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Scott Morrison: Australian PM's own senator calls him autocrat and bully

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An Australian government senator has accused Prime Minister Scott Morrison of being “an autocrat” and “a bully with no moral compass”.

Concetta Fierravanti-Wells launched the blistering attack on her party leader in a Senate speech late on Wednesday.

It came moments after the government unveiled the federal budget – its key pitch to win re-election in May.


Mr Morrison dismissed the senator’s criticisms, arguing she was disgruntled about her own career.

Ms Fierravanti-Wells, a senator for 17 years, is unlikely to be re-elected after losing a battle for a prominent spot on the Liberal Party’s ticket.

In a lengthy speech to the chamber, she argued the prime minister had “destroyed” their party by eschewing processes and installing his favoured candidates.

“In my public life I have met ruthless people. Morrison tops the list. Morrison is not fit to be prime minister,” she said.

She added she had received “hundreds if not thousands of emails” from party members who “don’t like Morrison and they don’t trust him”.

Ms Fierravanti-Wells also accused Immigration Minister Alex Hawke, an internal powerbroker, of trampling on the party’s constitution.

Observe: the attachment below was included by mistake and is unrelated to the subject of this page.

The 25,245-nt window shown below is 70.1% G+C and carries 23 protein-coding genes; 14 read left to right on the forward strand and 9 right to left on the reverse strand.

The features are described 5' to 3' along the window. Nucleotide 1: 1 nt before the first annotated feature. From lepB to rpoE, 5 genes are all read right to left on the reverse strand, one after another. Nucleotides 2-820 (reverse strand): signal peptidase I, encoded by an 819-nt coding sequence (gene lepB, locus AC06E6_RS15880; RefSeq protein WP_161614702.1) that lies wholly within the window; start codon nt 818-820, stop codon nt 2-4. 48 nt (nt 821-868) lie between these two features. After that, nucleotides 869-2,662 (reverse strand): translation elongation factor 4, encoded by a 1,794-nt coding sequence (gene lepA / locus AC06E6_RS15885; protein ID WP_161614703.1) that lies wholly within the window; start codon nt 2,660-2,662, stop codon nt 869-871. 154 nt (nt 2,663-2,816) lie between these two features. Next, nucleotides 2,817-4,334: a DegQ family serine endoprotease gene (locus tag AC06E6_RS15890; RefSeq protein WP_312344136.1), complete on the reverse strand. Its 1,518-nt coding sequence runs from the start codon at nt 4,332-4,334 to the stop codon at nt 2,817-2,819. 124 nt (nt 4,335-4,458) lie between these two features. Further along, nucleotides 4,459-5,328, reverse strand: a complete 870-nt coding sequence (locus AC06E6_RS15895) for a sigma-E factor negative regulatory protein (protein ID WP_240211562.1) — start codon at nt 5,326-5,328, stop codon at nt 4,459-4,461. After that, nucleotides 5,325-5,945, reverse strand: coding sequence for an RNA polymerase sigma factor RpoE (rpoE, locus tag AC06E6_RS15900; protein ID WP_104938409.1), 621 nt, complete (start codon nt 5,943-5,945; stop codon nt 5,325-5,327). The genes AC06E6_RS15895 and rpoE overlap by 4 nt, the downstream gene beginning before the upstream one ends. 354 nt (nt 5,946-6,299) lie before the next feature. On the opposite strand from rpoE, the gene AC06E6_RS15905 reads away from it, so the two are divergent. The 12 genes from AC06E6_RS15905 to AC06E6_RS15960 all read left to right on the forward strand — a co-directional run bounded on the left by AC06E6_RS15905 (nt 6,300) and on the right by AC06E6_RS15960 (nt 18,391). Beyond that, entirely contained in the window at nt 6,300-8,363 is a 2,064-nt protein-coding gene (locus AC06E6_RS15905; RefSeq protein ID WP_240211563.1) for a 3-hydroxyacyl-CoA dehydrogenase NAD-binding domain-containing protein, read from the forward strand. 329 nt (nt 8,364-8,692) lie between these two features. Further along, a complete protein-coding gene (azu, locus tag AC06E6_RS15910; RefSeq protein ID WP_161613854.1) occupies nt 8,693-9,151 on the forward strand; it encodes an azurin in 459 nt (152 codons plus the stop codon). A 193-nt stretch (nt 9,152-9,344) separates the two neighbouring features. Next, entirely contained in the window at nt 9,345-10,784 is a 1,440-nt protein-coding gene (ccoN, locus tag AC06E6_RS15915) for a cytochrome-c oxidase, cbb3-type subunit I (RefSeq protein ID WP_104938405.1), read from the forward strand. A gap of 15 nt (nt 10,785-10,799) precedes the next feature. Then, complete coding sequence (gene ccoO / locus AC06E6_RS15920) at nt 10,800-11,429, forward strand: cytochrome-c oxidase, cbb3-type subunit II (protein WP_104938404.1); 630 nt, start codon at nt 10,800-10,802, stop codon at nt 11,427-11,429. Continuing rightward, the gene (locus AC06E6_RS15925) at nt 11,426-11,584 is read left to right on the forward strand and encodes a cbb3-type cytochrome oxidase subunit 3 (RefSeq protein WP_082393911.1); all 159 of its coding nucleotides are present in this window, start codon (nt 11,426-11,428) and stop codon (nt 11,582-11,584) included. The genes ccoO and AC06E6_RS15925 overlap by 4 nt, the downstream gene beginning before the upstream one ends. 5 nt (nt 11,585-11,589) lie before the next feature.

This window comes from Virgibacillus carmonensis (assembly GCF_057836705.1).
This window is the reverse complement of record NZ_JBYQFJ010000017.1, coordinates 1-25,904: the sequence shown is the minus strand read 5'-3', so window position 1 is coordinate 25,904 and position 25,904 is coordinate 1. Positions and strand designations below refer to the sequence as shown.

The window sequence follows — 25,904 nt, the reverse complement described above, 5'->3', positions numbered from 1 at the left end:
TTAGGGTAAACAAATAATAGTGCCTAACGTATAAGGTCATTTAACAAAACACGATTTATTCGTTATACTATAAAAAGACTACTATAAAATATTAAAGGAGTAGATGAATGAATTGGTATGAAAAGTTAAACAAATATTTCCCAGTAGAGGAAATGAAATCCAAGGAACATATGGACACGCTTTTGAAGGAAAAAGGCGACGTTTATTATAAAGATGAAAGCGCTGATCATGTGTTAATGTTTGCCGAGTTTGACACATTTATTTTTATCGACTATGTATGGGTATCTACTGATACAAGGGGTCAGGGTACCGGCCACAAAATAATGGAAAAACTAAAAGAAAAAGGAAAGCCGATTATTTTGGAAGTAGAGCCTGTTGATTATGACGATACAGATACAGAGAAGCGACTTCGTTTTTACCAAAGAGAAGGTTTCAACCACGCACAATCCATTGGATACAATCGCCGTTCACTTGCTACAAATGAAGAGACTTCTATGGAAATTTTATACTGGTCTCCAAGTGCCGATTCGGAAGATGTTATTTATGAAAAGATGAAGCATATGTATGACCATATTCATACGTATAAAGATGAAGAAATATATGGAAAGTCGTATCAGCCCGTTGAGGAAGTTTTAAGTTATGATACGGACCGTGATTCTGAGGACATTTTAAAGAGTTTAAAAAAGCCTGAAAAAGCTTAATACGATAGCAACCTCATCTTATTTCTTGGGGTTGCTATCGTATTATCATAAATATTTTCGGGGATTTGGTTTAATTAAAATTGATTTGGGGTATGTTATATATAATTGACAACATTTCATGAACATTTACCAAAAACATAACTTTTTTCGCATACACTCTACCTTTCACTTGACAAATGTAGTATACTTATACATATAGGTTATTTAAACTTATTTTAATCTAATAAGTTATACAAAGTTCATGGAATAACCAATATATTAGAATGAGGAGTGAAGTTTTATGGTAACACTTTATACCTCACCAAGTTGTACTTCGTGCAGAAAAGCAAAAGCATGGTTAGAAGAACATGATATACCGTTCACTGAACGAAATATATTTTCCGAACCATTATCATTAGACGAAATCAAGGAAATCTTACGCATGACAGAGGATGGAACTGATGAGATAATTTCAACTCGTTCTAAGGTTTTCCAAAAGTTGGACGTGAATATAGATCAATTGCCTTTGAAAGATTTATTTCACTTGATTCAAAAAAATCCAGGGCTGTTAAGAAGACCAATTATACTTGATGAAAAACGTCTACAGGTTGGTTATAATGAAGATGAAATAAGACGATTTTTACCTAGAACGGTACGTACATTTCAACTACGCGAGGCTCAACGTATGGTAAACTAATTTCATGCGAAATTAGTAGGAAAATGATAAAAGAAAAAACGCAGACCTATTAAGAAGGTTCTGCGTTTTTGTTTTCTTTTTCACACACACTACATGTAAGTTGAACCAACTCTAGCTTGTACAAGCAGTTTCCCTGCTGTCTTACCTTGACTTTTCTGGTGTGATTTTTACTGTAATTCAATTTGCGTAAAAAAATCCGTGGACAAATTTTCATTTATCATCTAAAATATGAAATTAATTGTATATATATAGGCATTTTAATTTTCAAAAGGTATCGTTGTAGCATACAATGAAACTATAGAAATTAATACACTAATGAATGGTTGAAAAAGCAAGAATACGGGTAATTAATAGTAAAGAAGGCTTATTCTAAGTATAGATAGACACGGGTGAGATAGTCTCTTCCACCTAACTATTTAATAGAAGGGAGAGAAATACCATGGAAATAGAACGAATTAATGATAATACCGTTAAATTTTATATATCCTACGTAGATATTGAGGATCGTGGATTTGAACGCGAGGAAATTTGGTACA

On Thursday, Mr Morrison blamed the senator’s criticisms on her failed pre-selection efforts.

“I understand that she’s disappointed – and I join a long list of those that she’s said these things about at times like this,” he told the Australian Broadcasting Corporation.

Mr Morrison has said he will soon announce a general election for “mid May”.

The government’s budget on Wednesday revealed high-profile policies aimed at easing the cost of living – seen as a crucial election battleground.

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A pivotal time for Morrison

Phil Mercer, BBC News in Melbourne

Friendly fire of this ferocity is uncommon in Australian politics.

Governing parties know the value of public unity, even when there is discord and division in private.

But Concetta Fierravanti-Wells’s castigation of Scott Morrison as “an autocrat” and a “bully” threatens to undermine his leadership at arguably the most pivotal time in his career.

A general election is just weeks away and opinion polls have suggested Mr Morrison is unlikely to repeat his “miracle” win at the 2019 poll.

Ms Fierravanti-Wells is an outspoken right-wing senator. She’s a former minister who has been in federal parliament since 2005 and will know how damaging her remarks could be.

Her critics will dismiss them as the ranting of a sore loser and a political has-been, who has lost vital support within the New South Wales Liberal Party.

Under Australia’s often complex preferential voting system, Ms Fierravanti-Wells has been relegated down the list of its senate candidates to what is widely considered to be an unwinnable position.

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